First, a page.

NEW YORK (Reuters) - U.S. authorities on Monday said they have shut down a long-running international “psychic” mail fraud operation that bilked more than a million Americans, including many who were elderly or infirm, out of more than $180 million.
A federal judge has approved a consent decree that bans Montreal’s Infogest Direct Marketing, Hong Kong’s Destiny Research Center Ltd and six individuals from using the U.S. mail system to send ads, promotional materials and solicitations on behalf of alleged psychics, astrologers and clairvoyants.
In a scheme dating to 2000, the defendants were accused of sending seemingly personalized form letters in which French psychics Maria Duval and Patrick Guerin predicted great wealth, such as winning the lottery, for people who bought products and services to ensure their good fortune came to pass.
One such letter touted how Duval and Guerin shared “clear visions” that recipients would come into “massive sums of money on games of chance,” so long as they paid $50 for a “mysterious talisman” and a copy of “My Invaluable Guide to My New Life.”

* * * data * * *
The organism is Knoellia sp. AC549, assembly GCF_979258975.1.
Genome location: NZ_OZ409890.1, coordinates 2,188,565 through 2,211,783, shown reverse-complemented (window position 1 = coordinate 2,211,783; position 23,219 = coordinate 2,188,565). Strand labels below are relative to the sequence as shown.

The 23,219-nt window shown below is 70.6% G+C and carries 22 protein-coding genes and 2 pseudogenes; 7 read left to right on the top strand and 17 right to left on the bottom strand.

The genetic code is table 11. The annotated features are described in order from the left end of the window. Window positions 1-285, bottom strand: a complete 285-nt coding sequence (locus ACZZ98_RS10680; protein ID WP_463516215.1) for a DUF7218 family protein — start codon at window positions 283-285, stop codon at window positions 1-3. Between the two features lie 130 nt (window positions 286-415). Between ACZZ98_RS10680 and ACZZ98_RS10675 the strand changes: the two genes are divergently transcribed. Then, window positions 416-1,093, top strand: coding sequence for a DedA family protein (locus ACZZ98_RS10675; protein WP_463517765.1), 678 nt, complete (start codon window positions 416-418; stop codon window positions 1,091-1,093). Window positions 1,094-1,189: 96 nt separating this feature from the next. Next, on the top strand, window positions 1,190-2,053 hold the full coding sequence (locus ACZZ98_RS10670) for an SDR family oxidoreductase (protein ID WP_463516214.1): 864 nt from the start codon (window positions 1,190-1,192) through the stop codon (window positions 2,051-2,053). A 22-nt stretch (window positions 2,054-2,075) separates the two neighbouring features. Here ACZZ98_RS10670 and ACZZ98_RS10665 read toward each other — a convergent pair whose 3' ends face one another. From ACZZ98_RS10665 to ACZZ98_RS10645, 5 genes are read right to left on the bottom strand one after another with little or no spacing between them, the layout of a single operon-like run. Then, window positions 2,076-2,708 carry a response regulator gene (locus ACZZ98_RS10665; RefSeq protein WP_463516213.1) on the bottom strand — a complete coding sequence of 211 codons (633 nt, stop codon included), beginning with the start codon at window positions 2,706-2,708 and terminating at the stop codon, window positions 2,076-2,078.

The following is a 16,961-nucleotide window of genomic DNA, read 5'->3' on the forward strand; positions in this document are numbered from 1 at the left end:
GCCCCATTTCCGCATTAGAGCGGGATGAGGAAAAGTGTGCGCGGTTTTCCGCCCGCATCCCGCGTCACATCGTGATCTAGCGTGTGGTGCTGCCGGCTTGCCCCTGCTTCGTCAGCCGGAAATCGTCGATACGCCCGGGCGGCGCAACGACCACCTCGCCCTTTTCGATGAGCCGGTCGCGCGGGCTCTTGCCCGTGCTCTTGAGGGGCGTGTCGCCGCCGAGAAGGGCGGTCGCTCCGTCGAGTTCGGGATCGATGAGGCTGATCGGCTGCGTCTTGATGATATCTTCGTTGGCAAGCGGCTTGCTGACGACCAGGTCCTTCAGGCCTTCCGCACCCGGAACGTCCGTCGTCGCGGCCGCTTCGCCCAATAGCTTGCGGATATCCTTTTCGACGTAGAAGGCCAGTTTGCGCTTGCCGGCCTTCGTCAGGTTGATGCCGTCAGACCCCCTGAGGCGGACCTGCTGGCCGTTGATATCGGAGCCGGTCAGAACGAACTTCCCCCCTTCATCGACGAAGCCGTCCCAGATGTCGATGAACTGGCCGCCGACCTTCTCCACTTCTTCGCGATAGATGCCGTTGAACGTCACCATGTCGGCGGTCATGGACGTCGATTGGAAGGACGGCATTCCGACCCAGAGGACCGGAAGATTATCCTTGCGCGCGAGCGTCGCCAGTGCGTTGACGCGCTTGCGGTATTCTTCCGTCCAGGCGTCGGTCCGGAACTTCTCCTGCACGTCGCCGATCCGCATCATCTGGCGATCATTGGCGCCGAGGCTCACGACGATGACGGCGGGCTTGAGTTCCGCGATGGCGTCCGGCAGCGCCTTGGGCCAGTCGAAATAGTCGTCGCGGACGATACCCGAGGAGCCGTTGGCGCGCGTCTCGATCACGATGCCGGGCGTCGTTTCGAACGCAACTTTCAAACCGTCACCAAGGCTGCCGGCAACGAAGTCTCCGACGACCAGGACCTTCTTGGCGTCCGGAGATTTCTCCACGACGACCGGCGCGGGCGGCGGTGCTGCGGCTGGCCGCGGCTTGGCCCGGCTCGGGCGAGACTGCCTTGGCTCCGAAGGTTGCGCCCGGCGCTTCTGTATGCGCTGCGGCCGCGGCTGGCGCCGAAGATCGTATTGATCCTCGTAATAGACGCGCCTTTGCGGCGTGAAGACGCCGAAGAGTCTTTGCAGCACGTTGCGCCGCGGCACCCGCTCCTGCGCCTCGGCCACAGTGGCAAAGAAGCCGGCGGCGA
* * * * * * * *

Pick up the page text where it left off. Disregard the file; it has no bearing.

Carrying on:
Authorities said people who bought products or services would be “bombarded” with additional solicitations. More than 56 million pieces of mail were sent in the past decade, they added.
“To line their own pockets, the defendants preyed upon the superstition and desperation of millions of vulnerable Americans,” U.S. Attorney Robert Capers for the Eastern District of New York said in a statement.
The civil consent decree was negotiated by Capers’ office, and approved by U.S. District Judge Sandra Feuerstein in Central Islip, New York.
None of the defendants admitted wrongdoing. A lawyer for the defendants did not immediately respond to requests for comment.
The case is U.S. v. Metro Data Management Inc et al, U.S. District Court, Eastern District of New York, No. 14-06791.
Reporting by Jonathan Stempel in New York; Editing by Will Dunham